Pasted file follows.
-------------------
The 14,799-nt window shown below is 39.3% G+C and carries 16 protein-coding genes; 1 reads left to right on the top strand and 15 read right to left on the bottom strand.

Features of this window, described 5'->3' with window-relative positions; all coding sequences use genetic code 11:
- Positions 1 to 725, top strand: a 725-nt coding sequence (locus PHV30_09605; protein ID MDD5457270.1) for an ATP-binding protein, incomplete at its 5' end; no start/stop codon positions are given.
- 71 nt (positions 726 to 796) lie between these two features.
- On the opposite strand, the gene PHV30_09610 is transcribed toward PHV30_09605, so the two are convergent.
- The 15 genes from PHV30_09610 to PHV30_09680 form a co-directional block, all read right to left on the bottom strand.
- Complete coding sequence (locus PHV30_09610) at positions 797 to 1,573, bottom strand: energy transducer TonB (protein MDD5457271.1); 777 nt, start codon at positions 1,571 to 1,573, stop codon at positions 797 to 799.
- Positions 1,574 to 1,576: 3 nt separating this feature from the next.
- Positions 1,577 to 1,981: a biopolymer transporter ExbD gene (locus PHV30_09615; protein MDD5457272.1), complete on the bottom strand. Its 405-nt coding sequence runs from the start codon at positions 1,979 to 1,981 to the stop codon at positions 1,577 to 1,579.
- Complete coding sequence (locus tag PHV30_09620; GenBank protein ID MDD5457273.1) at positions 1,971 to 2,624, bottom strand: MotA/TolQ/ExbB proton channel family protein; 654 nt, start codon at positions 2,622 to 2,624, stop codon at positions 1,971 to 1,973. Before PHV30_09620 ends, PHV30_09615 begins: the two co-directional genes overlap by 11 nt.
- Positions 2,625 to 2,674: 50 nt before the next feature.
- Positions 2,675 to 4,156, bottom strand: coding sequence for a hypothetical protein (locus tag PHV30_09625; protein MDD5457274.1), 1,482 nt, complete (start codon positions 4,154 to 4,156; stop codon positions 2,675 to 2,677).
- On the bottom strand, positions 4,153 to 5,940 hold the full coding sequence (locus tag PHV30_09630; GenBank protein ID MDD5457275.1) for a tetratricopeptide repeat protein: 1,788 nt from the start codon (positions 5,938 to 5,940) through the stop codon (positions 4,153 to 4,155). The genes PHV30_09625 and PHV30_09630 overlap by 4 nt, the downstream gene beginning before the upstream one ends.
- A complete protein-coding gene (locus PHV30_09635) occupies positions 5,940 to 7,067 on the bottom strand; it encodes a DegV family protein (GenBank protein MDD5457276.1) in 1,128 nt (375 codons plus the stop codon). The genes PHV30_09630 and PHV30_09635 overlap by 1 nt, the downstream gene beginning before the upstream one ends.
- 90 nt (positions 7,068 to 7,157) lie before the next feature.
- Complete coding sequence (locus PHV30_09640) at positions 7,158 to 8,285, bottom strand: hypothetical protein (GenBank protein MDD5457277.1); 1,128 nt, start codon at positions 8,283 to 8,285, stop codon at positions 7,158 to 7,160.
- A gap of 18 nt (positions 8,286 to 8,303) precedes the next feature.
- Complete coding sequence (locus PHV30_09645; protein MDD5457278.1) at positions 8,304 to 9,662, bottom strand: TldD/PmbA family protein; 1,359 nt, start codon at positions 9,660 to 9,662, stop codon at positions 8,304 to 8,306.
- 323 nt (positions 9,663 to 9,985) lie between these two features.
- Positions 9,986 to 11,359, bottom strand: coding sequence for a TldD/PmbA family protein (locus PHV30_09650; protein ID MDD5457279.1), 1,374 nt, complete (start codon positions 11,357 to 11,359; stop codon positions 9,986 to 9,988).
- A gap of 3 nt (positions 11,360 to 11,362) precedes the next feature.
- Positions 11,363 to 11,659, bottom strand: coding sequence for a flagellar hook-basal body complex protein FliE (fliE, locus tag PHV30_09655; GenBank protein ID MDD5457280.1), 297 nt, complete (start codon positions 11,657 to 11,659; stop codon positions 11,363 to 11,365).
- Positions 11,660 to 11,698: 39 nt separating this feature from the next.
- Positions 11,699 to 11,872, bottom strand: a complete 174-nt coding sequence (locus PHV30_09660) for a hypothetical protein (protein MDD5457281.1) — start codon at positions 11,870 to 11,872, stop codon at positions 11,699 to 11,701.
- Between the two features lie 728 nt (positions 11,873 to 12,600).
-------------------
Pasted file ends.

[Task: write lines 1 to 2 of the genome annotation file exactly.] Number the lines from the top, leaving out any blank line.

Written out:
The 14,799-nt window shown below is 39.3% G+C and carries 16 protein-coding genes; 1 reads left to right on the top strand and 15 read right to left on the bottom strand.

Features of this window, described 5'->3' with window-relative positions; all coding sequences use genetic code 11: